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Nigerian army backs war movie on Boko Haram

Aboubakar Shekau, kiongozi wa kundi la Boko Haram.
Aboubakar Shekau, kiongozi wa kundi la Boko Haram. Fuente: YouTube

The Nigerian army is in talks with filmmakers at Nollywood to take the war against Boko Haram onto the big screen. It's believed the initiative could help counter negative perceptions of the military in the eyes of civilians, following abuse allegations by rights groups like Amnesty International. Critics are nontheless skeptical that this may be a publicity stunt.


Officially, Nollywood film makers approached the army first and not the other way round.

Major General Rogers Ibe Nicholas has been quick to dispel rumours that the army is behind plans to take the war against Boko Haram onto the big screen.

"Nollywood film makers have approached us about having necessary access, information and equipment," he said.

The idea was inspired by the upcoming film 76 by Tonye Princewill, which also focusses on the military.

Asked whether or not a movie about the Nigerian army would help improve its image, Nicholas did not disagree.

"What the film would bring out are the sacrifices by the Nigerian army, and it would illustrate everything it is doing to protect the territorial integrity of Nigeria and civillians as enshrined in the constitution," he said.

However critics feel that such a venture may be too early: "Picturing something on Boko Haram I think is a bit premature, I don't know how this is going to lend support or improve our chances of defeating the insurgency and the war on terror," Chineu Anarado of the Nigeria Stability and Reconciliation Programme, said.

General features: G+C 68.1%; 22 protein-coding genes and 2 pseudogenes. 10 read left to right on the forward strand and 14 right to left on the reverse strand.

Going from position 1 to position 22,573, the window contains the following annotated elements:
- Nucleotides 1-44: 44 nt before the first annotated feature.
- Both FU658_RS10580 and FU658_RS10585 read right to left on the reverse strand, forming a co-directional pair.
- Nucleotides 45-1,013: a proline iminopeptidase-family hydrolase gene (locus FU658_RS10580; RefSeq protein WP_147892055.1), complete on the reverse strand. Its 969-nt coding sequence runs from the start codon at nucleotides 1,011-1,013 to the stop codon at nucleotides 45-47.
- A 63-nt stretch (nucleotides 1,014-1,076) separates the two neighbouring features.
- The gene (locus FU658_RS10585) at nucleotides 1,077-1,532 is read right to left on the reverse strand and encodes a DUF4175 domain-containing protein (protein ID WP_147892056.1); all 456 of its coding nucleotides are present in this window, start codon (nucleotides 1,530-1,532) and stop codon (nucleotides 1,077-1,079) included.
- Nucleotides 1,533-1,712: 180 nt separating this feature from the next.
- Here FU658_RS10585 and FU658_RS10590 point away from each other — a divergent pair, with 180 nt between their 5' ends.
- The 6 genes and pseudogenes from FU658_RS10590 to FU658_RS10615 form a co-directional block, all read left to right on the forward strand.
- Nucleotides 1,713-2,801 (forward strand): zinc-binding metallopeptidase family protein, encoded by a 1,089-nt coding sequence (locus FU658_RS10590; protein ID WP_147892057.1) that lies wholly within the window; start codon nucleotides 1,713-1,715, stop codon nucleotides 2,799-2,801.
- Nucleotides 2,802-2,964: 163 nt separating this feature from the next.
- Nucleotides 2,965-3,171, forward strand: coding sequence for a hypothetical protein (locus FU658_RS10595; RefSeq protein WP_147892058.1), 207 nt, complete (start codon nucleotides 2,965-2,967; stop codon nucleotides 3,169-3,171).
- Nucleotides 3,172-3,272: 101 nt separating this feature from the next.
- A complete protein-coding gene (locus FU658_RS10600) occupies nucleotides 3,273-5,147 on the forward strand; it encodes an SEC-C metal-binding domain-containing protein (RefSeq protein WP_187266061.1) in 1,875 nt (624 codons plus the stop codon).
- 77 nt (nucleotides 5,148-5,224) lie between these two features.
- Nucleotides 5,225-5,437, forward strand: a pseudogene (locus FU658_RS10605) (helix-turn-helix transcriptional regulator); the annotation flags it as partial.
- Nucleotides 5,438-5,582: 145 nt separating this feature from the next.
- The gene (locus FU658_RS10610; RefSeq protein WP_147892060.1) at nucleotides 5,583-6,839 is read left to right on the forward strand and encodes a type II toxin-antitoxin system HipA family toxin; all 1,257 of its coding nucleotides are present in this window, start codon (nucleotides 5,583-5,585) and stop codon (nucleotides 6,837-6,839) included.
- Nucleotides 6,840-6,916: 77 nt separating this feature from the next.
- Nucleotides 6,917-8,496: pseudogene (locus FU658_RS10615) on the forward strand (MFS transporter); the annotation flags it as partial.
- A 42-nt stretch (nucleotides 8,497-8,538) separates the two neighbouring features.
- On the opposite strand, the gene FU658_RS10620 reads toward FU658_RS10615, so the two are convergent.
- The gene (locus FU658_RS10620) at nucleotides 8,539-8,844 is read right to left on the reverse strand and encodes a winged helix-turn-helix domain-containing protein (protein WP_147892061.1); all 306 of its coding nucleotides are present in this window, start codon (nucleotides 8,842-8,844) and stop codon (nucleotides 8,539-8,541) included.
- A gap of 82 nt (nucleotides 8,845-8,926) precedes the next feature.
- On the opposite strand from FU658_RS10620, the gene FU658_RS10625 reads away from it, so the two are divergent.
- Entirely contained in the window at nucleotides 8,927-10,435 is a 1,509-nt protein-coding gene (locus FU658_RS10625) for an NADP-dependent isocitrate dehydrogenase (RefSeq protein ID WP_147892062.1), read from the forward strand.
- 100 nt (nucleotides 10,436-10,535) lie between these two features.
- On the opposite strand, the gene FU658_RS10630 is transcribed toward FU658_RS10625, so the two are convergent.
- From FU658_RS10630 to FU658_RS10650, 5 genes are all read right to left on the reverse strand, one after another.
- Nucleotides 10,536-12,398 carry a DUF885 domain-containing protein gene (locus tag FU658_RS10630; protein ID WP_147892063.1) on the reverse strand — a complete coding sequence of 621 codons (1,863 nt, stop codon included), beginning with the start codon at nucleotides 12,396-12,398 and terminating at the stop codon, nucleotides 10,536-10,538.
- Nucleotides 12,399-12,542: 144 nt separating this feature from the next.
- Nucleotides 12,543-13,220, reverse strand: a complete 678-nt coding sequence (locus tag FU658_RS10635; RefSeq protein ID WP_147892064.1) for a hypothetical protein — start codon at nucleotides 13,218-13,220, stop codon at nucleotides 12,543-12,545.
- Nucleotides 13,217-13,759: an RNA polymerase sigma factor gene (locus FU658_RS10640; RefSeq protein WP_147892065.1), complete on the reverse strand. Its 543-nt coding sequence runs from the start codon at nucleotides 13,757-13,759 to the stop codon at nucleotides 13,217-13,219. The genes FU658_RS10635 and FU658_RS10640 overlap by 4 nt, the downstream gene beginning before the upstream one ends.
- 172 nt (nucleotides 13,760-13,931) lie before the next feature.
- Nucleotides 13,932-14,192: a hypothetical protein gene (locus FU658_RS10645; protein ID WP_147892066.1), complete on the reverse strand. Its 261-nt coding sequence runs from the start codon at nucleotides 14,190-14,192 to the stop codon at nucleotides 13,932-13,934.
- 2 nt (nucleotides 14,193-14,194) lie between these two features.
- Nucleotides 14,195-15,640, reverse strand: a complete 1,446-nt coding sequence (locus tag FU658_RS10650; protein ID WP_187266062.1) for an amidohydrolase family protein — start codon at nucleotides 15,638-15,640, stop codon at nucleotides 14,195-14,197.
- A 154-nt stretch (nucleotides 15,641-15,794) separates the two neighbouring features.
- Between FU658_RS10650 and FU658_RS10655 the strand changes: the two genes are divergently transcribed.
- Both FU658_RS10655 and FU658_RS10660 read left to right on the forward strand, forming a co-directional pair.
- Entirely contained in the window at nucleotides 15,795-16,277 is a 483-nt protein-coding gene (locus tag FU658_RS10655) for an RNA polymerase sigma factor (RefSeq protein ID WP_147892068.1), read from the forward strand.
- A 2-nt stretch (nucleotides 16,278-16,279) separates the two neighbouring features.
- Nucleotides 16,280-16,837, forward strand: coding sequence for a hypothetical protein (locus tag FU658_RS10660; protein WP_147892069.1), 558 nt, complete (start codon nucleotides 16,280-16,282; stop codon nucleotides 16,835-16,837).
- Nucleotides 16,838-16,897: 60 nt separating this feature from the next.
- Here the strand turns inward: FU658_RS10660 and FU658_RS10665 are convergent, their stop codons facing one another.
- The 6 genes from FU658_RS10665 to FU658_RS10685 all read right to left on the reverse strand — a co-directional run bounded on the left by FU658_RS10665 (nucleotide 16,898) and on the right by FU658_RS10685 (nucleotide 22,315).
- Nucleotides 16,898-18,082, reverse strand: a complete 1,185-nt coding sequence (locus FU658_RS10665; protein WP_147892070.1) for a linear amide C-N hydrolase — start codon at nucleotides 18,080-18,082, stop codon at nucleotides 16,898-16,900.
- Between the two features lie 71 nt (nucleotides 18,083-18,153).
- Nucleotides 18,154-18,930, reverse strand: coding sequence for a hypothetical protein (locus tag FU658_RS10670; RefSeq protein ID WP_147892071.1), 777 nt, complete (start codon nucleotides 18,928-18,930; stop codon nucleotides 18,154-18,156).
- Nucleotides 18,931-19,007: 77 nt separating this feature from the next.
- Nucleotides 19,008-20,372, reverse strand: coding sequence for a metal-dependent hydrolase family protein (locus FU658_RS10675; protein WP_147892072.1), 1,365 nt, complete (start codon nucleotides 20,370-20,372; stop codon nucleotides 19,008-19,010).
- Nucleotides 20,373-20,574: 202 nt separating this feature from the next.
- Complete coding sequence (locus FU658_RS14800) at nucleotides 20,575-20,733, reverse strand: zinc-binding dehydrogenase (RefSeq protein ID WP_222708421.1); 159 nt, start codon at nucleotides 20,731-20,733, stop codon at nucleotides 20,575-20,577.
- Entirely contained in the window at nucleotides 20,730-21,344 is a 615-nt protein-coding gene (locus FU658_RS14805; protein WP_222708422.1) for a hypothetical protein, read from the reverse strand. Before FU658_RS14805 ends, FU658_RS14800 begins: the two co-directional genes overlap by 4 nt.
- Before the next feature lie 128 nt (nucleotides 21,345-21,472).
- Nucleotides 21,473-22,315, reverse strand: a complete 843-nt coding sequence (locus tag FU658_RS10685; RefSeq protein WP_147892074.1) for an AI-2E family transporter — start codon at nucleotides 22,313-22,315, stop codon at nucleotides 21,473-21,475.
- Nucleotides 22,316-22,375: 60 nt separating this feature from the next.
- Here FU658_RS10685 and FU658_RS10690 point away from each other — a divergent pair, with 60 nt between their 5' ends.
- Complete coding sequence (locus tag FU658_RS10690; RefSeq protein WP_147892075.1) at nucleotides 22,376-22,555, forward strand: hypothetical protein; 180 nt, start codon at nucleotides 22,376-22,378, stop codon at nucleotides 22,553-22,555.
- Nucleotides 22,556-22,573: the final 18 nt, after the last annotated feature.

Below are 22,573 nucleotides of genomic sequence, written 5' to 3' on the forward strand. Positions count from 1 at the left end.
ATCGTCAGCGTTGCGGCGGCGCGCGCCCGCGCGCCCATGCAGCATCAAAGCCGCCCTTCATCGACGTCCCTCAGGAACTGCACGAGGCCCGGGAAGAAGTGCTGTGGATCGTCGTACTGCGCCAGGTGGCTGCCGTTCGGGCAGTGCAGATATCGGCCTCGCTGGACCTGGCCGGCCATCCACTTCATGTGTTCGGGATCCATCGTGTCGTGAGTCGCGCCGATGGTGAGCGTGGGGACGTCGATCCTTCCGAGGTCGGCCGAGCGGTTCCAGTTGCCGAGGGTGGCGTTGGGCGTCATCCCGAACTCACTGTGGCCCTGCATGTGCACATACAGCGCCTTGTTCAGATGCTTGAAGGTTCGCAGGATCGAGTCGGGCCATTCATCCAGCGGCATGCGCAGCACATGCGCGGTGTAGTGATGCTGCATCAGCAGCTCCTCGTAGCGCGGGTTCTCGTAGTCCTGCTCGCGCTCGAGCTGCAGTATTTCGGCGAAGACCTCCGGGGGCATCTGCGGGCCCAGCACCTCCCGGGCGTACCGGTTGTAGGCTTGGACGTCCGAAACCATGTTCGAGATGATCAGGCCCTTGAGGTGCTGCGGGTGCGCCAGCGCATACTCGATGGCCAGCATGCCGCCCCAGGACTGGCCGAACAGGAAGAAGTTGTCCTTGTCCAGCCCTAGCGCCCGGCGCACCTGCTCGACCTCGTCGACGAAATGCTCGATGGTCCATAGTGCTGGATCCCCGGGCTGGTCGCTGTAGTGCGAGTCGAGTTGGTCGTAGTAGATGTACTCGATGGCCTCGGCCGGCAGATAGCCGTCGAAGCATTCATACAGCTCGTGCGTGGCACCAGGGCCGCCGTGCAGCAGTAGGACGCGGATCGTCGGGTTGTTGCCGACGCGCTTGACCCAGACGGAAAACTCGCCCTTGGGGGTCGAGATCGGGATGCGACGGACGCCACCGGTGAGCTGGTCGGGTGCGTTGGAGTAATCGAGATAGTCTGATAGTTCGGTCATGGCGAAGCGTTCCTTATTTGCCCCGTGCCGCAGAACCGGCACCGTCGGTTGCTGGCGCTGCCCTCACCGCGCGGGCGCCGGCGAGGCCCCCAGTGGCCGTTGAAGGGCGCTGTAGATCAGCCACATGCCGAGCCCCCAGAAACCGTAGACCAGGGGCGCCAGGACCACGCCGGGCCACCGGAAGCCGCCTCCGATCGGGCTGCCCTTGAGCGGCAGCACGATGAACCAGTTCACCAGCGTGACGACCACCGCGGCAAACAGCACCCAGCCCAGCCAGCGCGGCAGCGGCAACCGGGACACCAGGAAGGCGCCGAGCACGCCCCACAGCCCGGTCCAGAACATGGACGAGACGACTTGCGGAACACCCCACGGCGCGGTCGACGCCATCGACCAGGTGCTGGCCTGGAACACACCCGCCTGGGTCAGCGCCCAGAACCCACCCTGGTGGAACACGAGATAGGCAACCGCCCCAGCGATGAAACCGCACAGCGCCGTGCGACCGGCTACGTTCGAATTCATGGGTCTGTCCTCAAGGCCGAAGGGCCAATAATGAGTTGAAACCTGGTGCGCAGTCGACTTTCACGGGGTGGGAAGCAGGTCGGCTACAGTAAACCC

Boko Haram militants have waged a bloody insurgency in the north east of the country for nearly seven years, and killed at least 17,000 people.

On Wednesday, suspected militants killed a further six people in Kuda village in Adamawa state, according to locals on the ground.

Yet the military has also come under attack - not just for failing to end the insurgency - but for also carrying out atrocities against villagers, Amnesty International revealed.

Film makers have to strike a delicate balancing act, so as not to fall into the trap of spreading military propaganda.

For Uduak Oguamanam, famous for her movie Falling, the best way to do that is to give a human perspective.

She said that she would be tempted to capture the plight of nearly 2,000 school girls kidnapped in Chibok by Boko Haram in 2014, which sparked international outcry.

"If I personally were to tell a story about the Chibok girls, I would take it from the angle of the mothers and the parents, showing their pain. At Nollywood, we try to give viewers something they can relate to," she said.

The plight of the Chibok girls and other women kidnapped by Boko Haram has been the focus this week of a new report by International Alert entitled Bad Blood.

It looks at the challenges facing survivors upon returning to their communities.

Many of them have been sexually abused and given birth to children, but they face a double trauma when returning home: rejection by their families, who think they may be trying to recruit for Boko Haram.

Authors of the report say the only way to improve their reintegration is to change people's perceptions.

Image-building in many ways is also what the army is trying to do with its movie on Boko Haram.

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